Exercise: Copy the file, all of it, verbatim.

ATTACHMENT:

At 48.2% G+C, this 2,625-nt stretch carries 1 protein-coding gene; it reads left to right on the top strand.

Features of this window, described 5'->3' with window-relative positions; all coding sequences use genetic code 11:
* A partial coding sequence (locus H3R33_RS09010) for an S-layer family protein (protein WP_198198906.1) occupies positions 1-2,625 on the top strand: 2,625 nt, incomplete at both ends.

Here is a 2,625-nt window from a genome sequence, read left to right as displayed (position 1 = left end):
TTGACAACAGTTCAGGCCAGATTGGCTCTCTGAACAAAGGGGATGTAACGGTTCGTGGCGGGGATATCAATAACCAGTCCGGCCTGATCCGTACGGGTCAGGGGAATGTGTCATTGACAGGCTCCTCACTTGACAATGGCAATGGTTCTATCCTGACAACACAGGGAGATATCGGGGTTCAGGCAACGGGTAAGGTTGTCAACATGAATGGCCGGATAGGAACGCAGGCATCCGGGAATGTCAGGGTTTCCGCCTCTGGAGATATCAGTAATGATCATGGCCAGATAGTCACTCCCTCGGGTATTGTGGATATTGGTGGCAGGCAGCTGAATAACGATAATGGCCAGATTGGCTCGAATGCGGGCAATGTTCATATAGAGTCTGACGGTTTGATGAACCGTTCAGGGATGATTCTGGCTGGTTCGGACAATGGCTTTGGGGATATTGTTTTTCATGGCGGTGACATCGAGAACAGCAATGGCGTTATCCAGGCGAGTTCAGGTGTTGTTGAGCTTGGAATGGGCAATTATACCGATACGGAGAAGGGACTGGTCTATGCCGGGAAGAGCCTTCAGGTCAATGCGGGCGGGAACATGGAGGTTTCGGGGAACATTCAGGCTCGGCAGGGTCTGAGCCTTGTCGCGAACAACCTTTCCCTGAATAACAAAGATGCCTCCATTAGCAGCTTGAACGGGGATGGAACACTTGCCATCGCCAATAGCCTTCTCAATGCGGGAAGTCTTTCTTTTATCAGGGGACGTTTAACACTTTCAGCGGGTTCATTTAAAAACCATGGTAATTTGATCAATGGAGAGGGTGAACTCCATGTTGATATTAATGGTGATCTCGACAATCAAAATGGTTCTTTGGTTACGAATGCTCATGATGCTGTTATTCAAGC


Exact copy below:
At 48.2% G+C, this 2,625-nt stretch carries 1 protein-coding gene; it reads left to right on the top strand.

Features of this window, described 5'->3' with window-relative positions; all coding sequences use genetic code 11:
* A partial coding sequence (locus H3R33_RS09010) for an S-layer family protein (protein WP_198198906.1) occupies positions 1-2,625 on the top strand: 2,625 nt, incomplete at both ends.

Here is a 2,625-nt window from a genome sequence, read left to right as displayed (position 1 = left end):
TTGACAACAGTTCAGGCCAGATTGGCTCTCTGAACAAAGGGGATGTAACGGTTCGTGGCGGGGATATCAATAACCAGTCCGGCCTGATCCGTACGGGTCAGGGGAATGTGTCATTGACAGGCTCCTCACTTGACAATGGCAATGGTTCTATCCTGACAACACAGGGAGATATCGGGGTTCAGGCAACGGGTAAGGTTGTCAACATGAATGGCCGGATAGGAACGCAGGCATCCGGGAATGTCAGGGTTTCCGCCTCTGGAGATATCAGTAATGATCATGGCCAGATAGTCACTCCCTCGGGTATTGTGGATATTGGTGGCAGGCAGCTGAATAACGATAATGGCCAGATTGGCTCGAATGCGGGCAATGTTCATATAGAGTCTGACGGTTTGATGAACCGTTCAGGGATGATTCTGGCTGGTTCGGACAATGGCTTTGGGGATATTGTTTTTCATGGCGGTGACATCGAGAACAGCAATGGCGTTATCCAGGCGAGTTCAGGTGTTGTTGAGCTTGGAATGGGCAATTATACCGATACGGAGAAGGGACTGGTCTATGCCGGGAAGAGCCTTCAGGTCAATGCGGGCGGGAACATGGAGGTTTCGGGGAACATTCAGGCTCGGCAGGGTCTGAGCCTTGTCGCGAACAACCTTTCCCTGAATAACAAAGATGCCTCCATTAGCAGCTTGAACGGGGATGGAACACTTGCCATCGCCAATAGCCTTCTCAATGCGGGAAGTCTTTCTTTTATCAGGGGACGTTTAACACTTTCAGCGGGTTCATTTAAAAACCATGGTAATTTGATCAATGGAGAGGGTGAACTCCATGTTGATATTAATGGTGATCTCGACAATCAAAATGGTTCTTTGGTTACGAATGCTCATGATGCTGTTATTCAAGC